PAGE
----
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Of Phlegra with th'heroic race were join'd
That fought at Thebes and Ilium, on each side
Mix'd with auxiliar Gods; and what resounds
In fable or romance of Uther's son,

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Begirt with British and Armoric knights;
And all who since, baptiz'd or infidel,
Jousted in Aspramont or Montalban,
Damasco, or Marocco, or Trebisond,
Or whom Biserta sent from Afric shore
When Charlemain with all his peerage

fell
By Fontarabbia. Thus far these beyond
Compare of mortal prowess, yet observ'd
Their dread commander: he above the rest
In shape and gesture proudly eminent

590
Stood like a tow'r; his form had not yet lost
All her original brightness, nor appear'd
Less than Arch-Angel ruin'd, and th' excess
Of glory' obscur'd; as when the sun new risen
Looks through the horizontal misty air
Shorn of his beams, or from behind the moon
In dim eclipse disastrous twilight sheds
On half the nations, and with fear of change
Perplexes monarchs. Darken'd so, yet shone
Above them all th’ Arch-Angel : but his face 600
Deep scars of thunder had intrench’d, and care
Sat on his faded cheek, but under brows
Of dauntless courage, and considerate pride
Waiting revenge: cruel his eye, but cast
Signs of remorse and passion to behold
The fellows of his crime, the followers rather

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(Far other once beheld in bliss) condemn'd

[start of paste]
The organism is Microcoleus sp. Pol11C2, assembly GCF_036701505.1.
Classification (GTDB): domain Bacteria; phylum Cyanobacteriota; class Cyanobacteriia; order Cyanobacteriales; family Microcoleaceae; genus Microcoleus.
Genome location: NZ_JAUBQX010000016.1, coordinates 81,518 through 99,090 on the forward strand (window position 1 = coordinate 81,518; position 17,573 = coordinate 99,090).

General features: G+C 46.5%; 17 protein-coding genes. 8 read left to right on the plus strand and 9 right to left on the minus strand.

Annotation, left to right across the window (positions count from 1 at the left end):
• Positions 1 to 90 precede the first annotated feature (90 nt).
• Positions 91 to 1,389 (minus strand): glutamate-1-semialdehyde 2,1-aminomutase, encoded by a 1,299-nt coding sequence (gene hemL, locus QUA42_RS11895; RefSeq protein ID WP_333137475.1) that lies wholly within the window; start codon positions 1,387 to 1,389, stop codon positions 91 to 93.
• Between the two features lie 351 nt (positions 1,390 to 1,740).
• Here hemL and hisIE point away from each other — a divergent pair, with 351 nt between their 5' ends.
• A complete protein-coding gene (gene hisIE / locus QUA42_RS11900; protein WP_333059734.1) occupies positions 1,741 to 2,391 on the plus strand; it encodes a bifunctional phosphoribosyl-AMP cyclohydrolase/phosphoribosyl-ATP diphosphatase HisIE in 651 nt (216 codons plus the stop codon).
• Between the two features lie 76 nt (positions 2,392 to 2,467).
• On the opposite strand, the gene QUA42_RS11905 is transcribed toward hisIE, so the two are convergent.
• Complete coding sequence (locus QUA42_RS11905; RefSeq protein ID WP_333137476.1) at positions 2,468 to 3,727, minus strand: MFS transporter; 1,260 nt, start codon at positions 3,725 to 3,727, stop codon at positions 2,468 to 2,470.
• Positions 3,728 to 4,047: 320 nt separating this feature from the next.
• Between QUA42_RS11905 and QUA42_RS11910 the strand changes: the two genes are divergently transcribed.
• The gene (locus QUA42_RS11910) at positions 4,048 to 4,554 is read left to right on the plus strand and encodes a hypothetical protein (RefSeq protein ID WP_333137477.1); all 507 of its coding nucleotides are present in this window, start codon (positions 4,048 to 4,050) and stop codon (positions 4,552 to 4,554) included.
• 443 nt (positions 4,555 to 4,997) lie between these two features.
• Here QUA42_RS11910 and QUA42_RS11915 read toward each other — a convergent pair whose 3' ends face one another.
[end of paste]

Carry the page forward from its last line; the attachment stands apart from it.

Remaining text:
For ever now to have their lot in pain,
Millions of Spirits for his fault amerc’d
Of Heav'n, and from eternal splendours flung 610
For his revolt, yet faithful how they stood,
Their glory wither'd: as when Heav'n's fire
Hath scath'd the forest oaks, or mountain pines,
With singed top their stately growth though bare
Stands on the blasted heath. He now prepard
To speak; whereat their doubled ranks they bend
From wing to wing, and half inclose him round
With all his peers : attention held thein mute.
Thrice he assay'd, and thrice in spite of scorn
Tears, such as Angels weep, burst forth : at last 620
Words interwove with sighs found out their way.

O Myriads of immortal Spi'rits, O Powers
Matchiess, but with th’ Almighty, and that strife
Was not inglorious, though th’ event was dire,
As this place testifies, and this dire change,
Hateful to utter: but what pow'r of mind,
Fereseeing or presaging, from the depth
Of knowledge past or present, could have fear'd,
How such united force of Gods, how such
As stood like these, could ever know repulse ? 630
For who can yet believe, though after loss,
That all these puisant legions, whose exile
Hath emptied Heav'n, shall fail to re-ascend
Self-rais'd, and repossess their native seat?
For me be witness all the host of Heav'n,
If counsels different, or dangers shunn'd

649

By me, have lost our hopes. But he who reigns
Monarch in Heav'n, till then as one secure
Sa on his throne, upheld by old repute,
Consent or custom, and his regal state
Put forth at full, but still his strength conceal’d,
Which tempted our attempt, and wrought our fall,
Henceforth his might we know, and know our own,
So as not either to provoke, or dread
New war, provok’d; our better part remains
To work in close design, by fraud or guile,
What force effected not: that he no less
At length from us may find, who overcomes
By force, hath overcome but half his foe.